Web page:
On Rwanda’s front lines to contain a pandemic
UNICEF supports field consultants like Odette to communicate risks and engage with communities across the country in the fight against COVID-19.
KIREHE, Rwanda – As dusk envelopes Kirehe, a dusty outpost in the far south-eastern corner of Rwanda, the usual hustle and bustle that characterizes the town gradually settles down. Under normal circumstances, late evening is a time for most people to sit back, relax and unwind after a busy day.
But for Odette Mpungirehe and other members of the Kirehe District COVID-19 Command Post, the day’s work is still ongoing.
“My daily work starts and ends with a command post meeting. There, I present daily briefs on COVID-19 risk communication and community engagement, identify challenges, and make recommendations to address them."
“I also coordinate the communications cell’s daily and weekly plans and present them to the coordination and task force team members during the meetings," says Odette.
Odette is one of four Risk Communication, Community Engagement and Health Promotion Consultants hired by UNICEF and deployed to the Health Communications Division of the Rwanda Biomedical Centre (RBC/RHCC) to support effective coordination and reporting of Communication for Development interventions related to COVID-19 preparedness and response.
Like most districts in Rwanda, Kirehe began COVID-19 prevention measures early in March 2020, with the Command Post beginning operations in June. So far, risk communication activities have reached over 350,000 people.
Kirehe District is considered a high-risk zone for spreading COVID-19 due to its proximity to both Tanzania and Burundi. Although land borders are closed to travelers, commercial truck drivers crossing from Tanzania often bring new cases of COVID-19 along with their cargo.
“After our morning meeting concludes, it’s straight to the field,” Odette says.
In a pick-up truck loaded with loudspeakers and other sound equipment, Odette and her colleagues choose one of Kirehe’s 12 sectors and drive slowly through the community. The loudspeakers blast pre-recorded messages urging residents to help fight COVID-19 by adhering to public health guidelines: regular handwashing with soap and water, physical distancing, and of course, wearing a mask at all times when out in public.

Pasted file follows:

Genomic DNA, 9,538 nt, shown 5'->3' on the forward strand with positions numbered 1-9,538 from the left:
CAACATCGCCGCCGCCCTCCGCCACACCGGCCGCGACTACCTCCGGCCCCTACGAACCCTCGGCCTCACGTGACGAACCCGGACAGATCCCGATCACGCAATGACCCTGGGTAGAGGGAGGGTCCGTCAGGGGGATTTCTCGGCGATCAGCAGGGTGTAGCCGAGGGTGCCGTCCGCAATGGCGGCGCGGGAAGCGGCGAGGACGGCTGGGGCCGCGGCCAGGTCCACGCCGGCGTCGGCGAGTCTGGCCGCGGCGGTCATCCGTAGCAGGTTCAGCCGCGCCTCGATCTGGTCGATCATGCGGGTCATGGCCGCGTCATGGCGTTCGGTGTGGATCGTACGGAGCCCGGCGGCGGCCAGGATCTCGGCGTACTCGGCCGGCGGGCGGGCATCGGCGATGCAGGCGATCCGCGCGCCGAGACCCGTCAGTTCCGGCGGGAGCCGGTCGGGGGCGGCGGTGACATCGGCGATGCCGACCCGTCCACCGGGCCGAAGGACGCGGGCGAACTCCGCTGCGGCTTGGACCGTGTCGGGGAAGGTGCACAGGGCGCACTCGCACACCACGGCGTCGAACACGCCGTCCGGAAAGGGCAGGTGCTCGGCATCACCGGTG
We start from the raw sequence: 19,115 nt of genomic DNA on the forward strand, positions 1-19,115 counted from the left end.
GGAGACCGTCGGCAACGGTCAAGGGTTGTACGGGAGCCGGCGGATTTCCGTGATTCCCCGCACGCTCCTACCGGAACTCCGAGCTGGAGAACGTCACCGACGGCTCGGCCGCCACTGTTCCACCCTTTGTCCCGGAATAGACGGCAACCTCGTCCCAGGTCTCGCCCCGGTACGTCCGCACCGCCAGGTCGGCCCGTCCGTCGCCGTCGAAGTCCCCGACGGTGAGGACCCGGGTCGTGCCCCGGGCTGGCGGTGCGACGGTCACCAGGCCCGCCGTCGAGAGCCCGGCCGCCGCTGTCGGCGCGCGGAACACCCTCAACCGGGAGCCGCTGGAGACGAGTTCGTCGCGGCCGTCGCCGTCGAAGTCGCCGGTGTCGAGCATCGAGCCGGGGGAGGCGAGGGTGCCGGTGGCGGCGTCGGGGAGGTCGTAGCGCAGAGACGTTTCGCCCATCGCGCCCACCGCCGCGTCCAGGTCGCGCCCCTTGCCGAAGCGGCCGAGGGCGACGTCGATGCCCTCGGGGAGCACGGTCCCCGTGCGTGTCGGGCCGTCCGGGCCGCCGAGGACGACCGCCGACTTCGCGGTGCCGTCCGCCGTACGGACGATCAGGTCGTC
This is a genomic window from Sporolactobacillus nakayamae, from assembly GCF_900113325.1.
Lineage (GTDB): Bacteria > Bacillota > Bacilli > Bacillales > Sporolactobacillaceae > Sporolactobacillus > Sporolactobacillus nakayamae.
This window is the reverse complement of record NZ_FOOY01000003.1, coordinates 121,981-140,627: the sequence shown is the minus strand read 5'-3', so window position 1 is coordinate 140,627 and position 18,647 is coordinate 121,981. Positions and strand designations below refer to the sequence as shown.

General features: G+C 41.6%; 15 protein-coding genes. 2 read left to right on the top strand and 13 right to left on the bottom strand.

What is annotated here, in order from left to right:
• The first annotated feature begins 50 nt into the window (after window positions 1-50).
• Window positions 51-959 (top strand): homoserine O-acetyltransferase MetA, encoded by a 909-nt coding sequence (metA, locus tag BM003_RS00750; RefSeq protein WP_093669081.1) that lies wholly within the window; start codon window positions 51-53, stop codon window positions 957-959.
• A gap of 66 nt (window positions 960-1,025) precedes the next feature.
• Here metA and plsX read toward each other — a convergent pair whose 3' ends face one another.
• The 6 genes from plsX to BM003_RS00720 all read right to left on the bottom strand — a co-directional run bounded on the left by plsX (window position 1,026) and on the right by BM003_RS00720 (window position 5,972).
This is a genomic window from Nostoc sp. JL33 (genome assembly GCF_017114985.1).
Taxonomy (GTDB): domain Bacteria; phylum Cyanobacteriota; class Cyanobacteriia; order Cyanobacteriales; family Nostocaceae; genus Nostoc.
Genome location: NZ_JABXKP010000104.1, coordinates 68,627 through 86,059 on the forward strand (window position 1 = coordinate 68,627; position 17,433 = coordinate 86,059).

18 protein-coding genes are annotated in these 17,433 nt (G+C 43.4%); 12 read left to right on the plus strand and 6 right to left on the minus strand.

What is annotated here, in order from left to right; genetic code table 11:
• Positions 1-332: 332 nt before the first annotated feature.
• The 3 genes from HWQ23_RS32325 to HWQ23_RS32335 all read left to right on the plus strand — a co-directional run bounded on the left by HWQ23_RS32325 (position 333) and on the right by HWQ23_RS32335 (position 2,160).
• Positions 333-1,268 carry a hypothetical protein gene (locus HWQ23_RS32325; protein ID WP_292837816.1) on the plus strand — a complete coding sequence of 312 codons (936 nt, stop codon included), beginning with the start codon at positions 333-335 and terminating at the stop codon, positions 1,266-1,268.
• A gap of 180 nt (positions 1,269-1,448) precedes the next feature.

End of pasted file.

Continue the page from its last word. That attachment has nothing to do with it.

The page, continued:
The pickup truck slows to crawling speed when in a densely populated part of the sector, and finally parks outside a bustling market area.
In Kirehe, as is the case in just about every rural area in Rwanda, the market does not open for business every day. There are select days of the week during which the market comes alive, and Friday is one such day.
Odette disembarks from the pickup truck and briefs a small team of youth volunteers on the task ahead: to work the crowds in the marketplace, reminding them to respect the physical distancing regulations and to also wear their masks properly.
Working hand in hand with the district’s youth volunteers, the communications cell team members spend the entire morning canvasing the market and its environs, spreading the word and reinforcing the message of how to avoid contracting the coronavirus, and what to do if you do fall ill.
“I also try my best to sensitize traders to accept only digital payments,” Odette says. “This is a crucial area of focus in our daily work. If we can get them to buy into this habit and shun the practice of exchanging bank notes, we will have made great strides in the fight to contain this virus.”
Despite the relentless efforts by Odette and her fellow communications cell members, there remains a lot more work to be done.
Ensuring that residents maintain physical distancing in crowded areas like markets and bus parks remains a challenge. Proper wearing of masks continues to be a challenge as well; when supervised by law enforcement and district officials, residents will comply, only to drop their masks to their chins or remove them altogether when unsupervised.
To address these challenges, the Command Post task force has created the Kirehe District COVID-19 Prevention Policy which emphasizes interpersonal communication between individuals and by engaging community and opinion leaders, and local community influencers such as religious leaders, teachers, community health workers, and local chapters of the National Women's Council, National Youth Council, and National Council of Persons with Disabilities.
“While the residents understand the importance of adhering to the public health guidelines, they are yet to fully embrace the guidelines and make them their own.”
With over 400,000 inhabitants across Kirehe’s 12 sectors, Odette and her colleagues have their work cut out for them if they are to keep the number of COVID-19 cases at a minimum. But her hard work has paid off so far; as of August, there were just two confirmed cases of COVID-19 in Kirehe District.
Odette firmly believes that a consolidated effort and team spirit are the main ingredients for containing the spread of the deadly COVID-19.
“In my work, I have found that risk communication and community engagement is not the responsibility of just one institution or organization. It is rather a shared responsibility, where different partners and the community combine efforts and coordinate to help people protect themselves, their relatives and their neighbours against COVID-19 and other diseases. Together, I am sure we can overcome COVID-19.”